Mohinders: I met founder Michael Paratore in New York this spring and he sent me home with a pair of his City Slippers to try. I admit they took some getting used to. I kept flinging them off my feet at first, but they’ve since fully molded to my feet and I never want to take them off. I’ve worn them almost exclusively since coming home from France. Not dressy, definitely comfy. (Shown above.) Ethically made in India.

    Nisolo: I’ve found the solution to my summer (and winter!) dress shoe woes in Nisolo. The Nashville-based company makes their shoes ethically in Peru. I purchased a pair of their Elizabeth Slides to wear to weddings this summer and they’ve been so comfortable and easy to wear. Worth noting: Their shipping and returns process is unusually friendly and efficient. Ethically made in Peru.

    Proud Mary: This Charleston-based brand works with global artisans to execute modern designs using traditional methods. They’ve worked with artisans from Morocco for a number of years to produce romantic raffia sandals for summertime. This year, their strappy sandals are my favorite. Ethically made globally.

    Zuzii: I first learned about these guys after admiring their very elegant baby shoes, but have since fallen for their line of shoes for grown-ups. Their lace-up sneakers and sandals look especially wonderful. All of their shoes are handmade to order; custom orders also available. Made in the USA.

    Any others I should know about?

    PS. I get tons of questions about the Saltwater Sandals I wear. I love them—they were one of two pairs of shoes I brought with me to France—but they don’t win any particular prizes for sustainability beyond their ability to last for really a long time. (No small feat!) 

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    habit shift: water.

    This post is partially about shifting a habit so that I drink a reasonable amount of water in a day. And partially about shifting habits in an effort to conserve water.The two ventures can…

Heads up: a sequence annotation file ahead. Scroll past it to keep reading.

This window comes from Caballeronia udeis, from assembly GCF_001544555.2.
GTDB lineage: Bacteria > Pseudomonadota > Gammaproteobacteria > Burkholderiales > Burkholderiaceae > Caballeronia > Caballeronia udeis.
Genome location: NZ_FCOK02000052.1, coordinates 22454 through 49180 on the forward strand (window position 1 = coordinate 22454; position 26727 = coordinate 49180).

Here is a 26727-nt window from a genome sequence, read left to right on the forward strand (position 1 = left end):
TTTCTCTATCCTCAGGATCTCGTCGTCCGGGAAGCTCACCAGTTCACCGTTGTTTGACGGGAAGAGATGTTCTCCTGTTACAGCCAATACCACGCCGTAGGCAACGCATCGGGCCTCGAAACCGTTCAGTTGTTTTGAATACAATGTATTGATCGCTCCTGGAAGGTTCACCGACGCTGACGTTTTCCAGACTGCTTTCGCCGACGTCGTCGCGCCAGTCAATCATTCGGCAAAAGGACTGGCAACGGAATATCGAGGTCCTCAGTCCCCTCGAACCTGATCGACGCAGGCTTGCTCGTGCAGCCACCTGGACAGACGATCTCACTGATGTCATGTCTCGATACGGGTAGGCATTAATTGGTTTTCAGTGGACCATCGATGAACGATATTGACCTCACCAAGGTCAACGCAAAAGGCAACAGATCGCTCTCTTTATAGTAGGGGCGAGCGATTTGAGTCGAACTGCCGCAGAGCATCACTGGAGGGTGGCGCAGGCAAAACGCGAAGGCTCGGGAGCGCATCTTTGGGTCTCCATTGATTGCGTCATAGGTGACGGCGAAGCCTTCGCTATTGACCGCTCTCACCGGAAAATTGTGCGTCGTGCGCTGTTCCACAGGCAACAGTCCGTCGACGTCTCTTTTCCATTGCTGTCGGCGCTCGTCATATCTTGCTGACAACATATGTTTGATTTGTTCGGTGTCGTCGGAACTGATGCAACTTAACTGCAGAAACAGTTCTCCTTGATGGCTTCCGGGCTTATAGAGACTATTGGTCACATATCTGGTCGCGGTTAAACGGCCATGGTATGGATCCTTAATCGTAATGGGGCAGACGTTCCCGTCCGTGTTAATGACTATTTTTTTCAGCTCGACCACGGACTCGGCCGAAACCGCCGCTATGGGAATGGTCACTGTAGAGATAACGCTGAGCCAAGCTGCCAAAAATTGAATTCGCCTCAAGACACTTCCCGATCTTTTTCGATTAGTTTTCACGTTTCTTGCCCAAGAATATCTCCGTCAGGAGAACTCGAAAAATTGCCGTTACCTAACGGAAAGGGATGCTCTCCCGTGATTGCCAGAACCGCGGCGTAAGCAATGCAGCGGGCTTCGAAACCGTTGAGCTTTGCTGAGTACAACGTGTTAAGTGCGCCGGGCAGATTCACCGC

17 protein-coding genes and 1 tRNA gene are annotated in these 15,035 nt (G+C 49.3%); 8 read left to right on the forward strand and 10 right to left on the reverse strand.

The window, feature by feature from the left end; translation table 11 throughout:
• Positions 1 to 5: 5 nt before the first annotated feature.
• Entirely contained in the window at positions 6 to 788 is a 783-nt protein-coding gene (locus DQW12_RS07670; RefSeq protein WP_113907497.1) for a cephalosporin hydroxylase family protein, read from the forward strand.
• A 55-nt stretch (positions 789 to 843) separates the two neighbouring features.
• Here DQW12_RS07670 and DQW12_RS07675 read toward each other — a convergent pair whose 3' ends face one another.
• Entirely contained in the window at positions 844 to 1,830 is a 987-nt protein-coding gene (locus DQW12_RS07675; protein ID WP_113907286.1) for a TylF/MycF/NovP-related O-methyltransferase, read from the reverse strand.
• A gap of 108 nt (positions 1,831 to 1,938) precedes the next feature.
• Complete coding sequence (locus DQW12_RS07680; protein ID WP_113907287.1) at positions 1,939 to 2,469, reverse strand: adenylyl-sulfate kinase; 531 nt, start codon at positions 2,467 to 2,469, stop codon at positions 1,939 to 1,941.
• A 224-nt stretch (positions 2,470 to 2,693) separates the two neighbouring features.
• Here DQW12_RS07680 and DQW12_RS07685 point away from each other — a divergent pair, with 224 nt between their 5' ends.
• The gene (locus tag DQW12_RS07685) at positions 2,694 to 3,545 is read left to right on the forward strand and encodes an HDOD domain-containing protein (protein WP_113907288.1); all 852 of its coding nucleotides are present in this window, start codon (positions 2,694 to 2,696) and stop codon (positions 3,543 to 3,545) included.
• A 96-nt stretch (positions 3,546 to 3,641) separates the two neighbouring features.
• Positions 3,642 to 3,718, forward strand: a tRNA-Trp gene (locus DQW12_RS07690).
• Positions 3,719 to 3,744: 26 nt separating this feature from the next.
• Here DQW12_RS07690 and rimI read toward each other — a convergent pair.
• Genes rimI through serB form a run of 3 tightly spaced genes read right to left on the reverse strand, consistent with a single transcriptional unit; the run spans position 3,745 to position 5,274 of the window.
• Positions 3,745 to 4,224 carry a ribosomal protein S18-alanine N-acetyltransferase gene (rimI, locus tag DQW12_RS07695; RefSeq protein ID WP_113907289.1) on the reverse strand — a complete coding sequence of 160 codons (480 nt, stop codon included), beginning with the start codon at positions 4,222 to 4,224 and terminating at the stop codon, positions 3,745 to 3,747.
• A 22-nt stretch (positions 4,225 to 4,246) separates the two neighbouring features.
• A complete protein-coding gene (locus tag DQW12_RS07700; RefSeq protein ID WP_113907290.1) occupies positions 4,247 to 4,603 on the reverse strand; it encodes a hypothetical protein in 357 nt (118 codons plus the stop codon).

July 18, 2016 42 Comments
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    my week in objects (mostly).

    five little things that made my week. 1. this brush.{because it’s me against the daily ton of playground sand coming into our apartment (i’m losing.)}2. this “gallery.”{courtesy of grammy.}3. this fleur de sel.{a sprinkle on…

    July 15, 2016 8 Comments
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    make-believe: summer reading list.

    Oh, the joys of a summer reading list. So much time, so many options, so many opportunities to collect gold star stickers for all of your efforts. As an adult the gold star stickers…

    July 13, 2016 35 Comments
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    summer comfort with tradlands.

    This post is sponsored by Tradlands, a women’s clothing brand specializing in button-up shirts made in the USA.It’s a conundrum: your favorite worn-in button-up is just right for most occasions and just wrong for others.…

    July 12, 2016 41 Comments
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    sunprints for a sunny day.

    Sometimes you just have to make yourself do something. You have an idea, or the memory of an idea, and you say: Oh, I should find the time to do that again. What fun…

    July 11, 2016 10 Comments
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    my week in objects (mostly).

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    July 8, 2016 26 Comments